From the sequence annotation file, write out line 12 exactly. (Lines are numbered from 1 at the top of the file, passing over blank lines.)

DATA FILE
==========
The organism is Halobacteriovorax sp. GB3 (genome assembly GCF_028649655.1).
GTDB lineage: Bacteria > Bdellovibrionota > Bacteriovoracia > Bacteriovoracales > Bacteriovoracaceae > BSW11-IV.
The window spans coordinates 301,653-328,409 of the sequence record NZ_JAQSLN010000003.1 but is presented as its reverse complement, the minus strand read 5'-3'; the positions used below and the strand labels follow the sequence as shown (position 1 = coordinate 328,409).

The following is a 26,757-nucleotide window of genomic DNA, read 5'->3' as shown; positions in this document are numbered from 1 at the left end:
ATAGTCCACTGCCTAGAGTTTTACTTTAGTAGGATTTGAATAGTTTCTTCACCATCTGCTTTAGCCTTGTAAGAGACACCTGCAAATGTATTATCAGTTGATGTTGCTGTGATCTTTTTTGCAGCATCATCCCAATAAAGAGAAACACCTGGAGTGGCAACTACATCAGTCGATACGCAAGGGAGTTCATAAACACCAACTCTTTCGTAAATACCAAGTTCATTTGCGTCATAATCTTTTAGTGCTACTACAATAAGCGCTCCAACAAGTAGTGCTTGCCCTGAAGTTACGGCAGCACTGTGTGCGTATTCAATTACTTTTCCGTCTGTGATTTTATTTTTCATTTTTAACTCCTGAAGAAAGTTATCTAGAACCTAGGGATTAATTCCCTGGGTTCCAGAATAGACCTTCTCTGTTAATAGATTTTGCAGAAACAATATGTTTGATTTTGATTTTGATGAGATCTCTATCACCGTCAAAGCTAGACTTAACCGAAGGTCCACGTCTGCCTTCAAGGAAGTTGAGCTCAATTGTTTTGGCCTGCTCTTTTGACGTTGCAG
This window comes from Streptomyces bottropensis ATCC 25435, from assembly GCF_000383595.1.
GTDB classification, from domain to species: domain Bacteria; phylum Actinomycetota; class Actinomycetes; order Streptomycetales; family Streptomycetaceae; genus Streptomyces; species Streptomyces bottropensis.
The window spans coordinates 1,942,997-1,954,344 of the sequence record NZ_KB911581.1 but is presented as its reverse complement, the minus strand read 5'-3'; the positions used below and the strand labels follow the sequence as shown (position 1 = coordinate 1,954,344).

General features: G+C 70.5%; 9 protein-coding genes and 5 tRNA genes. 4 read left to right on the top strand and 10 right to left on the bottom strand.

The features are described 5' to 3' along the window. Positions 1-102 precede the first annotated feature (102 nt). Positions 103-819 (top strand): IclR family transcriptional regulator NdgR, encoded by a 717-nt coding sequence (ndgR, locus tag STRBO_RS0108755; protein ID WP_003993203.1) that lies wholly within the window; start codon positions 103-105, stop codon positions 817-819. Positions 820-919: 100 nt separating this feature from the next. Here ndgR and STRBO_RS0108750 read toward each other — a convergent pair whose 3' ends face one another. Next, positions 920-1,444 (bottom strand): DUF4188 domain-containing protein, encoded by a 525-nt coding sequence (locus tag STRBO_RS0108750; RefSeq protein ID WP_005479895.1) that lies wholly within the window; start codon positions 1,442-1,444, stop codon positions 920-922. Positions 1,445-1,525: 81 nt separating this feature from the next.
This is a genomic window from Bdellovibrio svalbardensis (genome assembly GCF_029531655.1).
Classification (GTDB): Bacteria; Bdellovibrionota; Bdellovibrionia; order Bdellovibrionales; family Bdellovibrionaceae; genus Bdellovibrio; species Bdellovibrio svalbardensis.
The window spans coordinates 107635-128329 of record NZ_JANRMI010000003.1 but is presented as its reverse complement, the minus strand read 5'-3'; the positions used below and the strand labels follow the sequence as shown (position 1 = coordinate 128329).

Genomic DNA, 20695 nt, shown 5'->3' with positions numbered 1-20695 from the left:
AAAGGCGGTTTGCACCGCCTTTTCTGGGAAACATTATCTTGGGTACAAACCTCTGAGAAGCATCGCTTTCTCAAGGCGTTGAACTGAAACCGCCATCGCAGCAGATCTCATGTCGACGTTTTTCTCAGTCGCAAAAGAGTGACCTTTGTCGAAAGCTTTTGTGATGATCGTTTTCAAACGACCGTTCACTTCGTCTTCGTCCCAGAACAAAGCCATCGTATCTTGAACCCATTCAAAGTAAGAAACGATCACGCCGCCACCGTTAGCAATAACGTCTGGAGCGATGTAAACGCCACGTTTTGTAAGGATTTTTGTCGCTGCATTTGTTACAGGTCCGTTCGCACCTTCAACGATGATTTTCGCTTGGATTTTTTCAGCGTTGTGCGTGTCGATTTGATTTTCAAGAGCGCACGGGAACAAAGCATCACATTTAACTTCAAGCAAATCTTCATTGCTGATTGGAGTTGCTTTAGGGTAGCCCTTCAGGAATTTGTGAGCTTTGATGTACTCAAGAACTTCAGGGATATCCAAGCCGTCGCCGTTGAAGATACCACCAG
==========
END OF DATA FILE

Classification (GTDB): Bacteria; Bdellovibrionota; Bdellovibrionia; order Bdellovibrionales; family Bdellovibrionaceae; genus Bdellovibrio; species Bdellovibrio svalbardensis.